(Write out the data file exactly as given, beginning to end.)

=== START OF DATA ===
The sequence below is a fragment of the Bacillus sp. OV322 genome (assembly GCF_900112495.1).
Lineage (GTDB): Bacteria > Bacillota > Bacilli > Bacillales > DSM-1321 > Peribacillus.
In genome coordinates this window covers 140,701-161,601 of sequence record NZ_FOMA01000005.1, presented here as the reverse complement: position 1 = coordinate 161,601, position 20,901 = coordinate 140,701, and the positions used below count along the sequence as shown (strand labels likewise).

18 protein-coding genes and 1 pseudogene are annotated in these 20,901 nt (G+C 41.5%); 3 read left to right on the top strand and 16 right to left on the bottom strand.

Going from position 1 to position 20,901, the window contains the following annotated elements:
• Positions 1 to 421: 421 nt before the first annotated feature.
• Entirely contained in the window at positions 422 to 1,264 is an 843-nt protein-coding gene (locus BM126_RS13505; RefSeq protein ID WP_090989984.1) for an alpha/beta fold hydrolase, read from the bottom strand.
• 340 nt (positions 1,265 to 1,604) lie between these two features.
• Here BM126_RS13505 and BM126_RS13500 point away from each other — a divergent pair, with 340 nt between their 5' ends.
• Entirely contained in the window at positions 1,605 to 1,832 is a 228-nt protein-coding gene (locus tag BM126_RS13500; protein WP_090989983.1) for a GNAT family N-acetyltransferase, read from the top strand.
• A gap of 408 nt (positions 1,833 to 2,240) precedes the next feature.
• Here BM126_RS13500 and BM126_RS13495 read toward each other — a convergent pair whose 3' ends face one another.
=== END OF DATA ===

The sequence below is a fragment of the Bacillus sp. OV322 genome (assembly GCF_900112495.1).
Lineage (GTDB): Bacteria > Bacillota > Bacilli > Bacillales > DSM-1321 > Peribacillus.
In genome coordinates this window covers 140,701-161,601 of sequence record NZ_FOMA01000005.1, presented here as the reverse complement: position 1 = coordinate 161,601, position 20,901 = coordinate 140,701, and the positions used below count along the sequence as shown (strand labels likewise).

18 protein-coding genes and 1 pseudogene are annotated in these 20,901 nt (G+C 41.5%); 3 read left to right on the top strand and 16 right to left on the bottom strand.

Going from position 1 to position 20,901, the window contains the following annotated elements:
• Positions 1 to 421: 421 nt before the first annotated feature.
• Entirely contained in the window at positions 422 to 1,264 is an 843-nt protein-coding gene (locus BM126_RS13505; RefSeq protein ID WP_090989984.1) for an alpha/beta fold hydrolase, read from the bottom strand.
• 340 nt (positions 1,265 to 1,604) lie between these two features.
• Here BM126_RS13505 and BM126_RS13500 point away from each other — a divergent pair, with 340 nt between their 5' ends.
• Entirely contained in the window at positions 1,605 to 1,832 is a 228-nt protein-coding gene (locus tag BM126_RS13500; protein WP_090989983.1) for a GNAT family N-acetyltransferase, read from the top strand.
• A gap of 408 nt (positions 1,833 to 2,240) precedes the next feature.
• Here BM126_RS13500 and BM126_RS13495 read toward each other — a convergent pair whose 3' ends face one another.